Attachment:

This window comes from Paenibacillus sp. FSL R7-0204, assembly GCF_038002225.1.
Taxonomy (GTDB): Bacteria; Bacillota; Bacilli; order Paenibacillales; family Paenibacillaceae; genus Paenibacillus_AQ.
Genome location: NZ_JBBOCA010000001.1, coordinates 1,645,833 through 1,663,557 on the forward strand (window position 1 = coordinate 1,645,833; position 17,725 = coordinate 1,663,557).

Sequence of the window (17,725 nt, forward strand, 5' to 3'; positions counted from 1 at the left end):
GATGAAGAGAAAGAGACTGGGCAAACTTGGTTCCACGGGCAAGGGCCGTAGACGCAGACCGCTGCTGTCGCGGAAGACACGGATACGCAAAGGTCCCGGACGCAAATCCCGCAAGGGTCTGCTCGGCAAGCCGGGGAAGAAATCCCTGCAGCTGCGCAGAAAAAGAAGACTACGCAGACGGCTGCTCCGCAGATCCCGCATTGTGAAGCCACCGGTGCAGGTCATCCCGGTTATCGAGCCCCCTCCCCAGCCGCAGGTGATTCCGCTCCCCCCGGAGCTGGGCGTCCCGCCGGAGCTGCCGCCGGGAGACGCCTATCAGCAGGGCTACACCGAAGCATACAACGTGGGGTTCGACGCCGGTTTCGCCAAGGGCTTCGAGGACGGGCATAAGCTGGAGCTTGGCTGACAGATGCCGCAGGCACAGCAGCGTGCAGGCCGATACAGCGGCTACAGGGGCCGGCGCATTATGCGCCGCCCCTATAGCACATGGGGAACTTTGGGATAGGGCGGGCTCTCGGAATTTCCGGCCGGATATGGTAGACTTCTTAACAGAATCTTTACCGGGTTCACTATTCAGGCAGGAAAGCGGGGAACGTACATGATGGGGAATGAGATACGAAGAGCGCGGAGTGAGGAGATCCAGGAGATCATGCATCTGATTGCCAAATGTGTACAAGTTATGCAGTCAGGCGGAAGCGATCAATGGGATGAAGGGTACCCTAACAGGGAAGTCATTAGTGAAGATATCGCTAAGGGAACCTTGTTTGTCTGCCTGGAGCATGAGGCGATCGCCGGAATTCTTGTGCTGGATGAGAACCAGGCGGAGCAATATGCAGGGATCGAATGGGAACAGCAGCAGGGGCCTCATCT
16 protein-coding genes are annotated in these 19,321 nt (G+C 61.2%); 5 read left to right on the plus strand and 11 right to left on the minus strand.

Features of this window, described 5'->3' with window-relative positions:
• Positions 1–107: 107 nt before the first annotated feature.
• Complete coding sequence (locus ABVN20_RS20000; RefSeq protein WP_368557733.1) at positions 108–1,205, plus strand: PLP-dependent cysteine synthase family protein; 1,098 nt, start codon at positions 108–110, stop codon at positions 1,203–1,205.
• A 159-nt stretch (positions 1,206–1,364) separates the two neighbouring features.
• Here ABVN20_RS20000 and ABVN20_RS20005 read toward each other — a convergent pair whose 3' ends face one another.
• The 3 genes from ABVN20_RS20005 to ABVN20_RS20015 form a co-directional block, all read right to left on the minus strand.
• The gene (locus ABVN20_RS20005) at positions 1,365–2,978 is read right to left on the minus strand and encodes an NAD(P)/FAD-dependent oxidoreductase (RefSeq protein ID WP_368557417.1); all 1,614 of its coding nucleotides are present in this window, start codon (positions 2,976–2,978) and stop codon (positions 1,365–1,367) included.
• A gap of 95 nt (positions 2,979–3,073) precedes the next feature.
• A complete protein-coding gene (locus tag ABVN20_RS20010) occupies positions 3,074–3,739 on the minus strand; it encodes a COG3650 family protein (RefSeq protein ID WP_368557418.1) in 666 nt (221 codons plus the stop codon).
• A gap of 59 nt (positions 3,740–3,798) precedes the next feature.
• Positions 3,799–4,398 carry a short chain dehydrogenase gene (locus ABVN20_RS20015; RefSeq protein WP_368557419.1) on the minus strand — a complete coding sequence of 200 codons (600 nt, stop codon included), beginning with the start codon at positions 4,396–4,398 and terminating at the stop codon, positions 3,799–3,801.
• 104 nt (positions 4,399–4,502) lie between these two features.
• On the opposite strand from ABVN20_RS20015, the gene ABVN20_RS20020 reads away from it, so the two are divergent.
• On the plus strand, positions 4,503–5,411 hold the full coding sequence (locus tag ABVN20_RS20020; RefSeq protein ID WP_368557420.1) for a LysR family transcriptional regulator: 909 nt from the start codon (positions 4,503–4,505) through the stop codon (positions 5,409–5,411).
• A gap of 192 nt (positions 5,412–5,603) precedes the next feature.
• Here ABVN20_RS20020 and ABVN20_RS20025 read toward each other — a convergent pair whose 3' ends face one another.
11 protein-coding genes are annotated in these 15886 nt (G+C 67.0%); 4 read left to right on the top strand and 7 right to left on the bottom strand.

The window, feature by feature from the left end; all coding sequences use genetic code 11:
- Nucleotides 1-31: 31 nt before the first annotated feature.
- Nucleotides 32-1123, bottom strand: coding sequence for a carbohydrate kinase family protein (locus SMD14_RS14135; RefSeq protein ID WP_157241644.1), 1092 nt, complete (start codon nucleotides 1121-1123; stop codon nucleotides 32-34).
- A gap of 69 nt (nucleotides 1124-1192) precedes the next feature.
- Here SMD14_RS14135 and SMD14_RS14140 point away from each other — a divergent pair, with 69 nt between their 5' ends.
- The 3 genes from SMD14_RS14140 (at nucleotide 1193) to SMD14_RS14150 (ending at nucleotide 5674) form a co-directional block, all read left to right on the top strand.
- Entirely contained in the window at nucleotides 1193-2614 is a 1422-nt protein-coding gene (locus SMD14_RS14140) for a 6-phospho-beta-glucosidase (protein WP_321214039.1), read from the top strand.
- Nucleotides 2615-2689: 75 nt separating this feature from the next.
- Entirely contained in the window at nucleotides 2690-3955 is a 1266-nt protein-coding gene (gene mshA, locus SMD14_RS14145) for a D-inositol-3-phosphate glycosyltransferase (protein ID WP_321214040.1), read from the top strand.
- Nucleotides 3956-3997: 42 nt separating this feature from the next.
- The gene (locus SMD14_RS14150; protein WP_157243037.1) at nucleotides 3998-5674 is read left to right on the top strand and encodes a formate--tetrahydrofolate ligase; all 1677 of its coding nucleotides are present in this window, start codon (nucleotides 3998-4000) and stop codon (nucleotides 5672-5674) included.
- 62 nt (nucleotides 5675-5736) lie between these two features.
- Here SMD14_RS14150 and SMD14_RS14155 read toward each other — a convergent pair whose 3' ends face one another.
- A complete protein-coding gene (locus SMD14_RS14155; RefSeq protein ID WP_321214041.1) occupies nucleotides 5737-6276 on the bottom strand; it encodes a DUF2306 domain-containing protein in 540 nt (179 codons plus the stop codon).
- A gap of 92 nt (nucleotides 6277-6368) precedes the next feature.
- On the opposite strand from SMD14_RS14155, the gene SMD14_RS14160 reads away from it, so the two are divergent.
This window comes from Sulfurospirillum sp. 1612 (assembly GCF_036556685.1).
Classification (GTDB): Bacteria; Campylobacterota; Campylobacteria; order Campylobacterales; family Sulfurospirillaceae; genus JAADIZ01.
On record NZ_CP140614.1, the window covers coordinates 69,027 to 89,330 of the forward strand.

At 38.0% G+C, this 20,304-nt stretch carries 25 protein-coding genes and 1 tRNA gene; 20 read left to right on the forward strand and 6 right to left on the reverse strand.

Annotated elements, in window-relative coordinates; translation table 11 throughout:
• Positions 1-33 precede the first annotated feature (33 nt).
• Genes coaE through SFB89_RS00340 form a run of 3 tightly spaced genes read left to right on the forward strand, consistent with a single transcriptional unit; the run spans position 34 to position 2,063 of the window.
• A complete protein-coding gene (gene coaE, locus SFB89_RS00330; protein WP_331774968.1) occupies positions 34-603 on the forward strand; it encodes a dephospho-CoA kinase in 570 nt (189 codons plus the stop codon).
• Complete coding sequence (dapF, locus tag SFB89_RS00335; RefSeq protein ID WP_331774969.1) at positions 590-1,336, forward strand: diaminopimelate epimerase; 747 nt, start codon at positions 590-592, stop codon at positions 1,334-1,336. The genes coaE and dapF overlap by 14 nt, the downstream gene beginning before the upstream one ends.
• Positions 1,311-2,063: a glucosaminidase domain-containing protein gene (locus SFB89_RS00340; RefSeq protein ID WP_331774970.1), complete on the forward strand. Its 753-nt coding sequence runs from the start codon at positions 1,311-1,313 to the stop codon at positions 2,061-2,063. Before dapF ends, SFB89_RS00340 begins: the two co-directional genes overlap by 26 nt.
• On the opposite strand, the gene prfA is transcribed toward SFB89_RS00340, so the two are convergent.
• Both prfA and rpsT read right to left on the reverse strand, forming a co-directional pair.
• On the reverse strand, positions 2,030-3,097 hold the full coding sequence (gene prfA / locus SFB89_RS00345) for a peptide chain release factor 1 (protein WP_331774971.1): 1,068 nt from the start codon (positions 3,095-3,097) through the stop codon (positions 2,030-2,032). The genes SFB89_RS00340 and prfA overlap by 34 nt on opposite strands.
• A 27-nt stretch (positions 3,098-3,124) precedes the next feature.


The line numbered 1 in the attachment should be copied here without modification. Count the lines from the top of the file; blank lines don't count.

This window comes from Paenibacillus sp. FSL R7-0204, assembly GCF_038002225.1.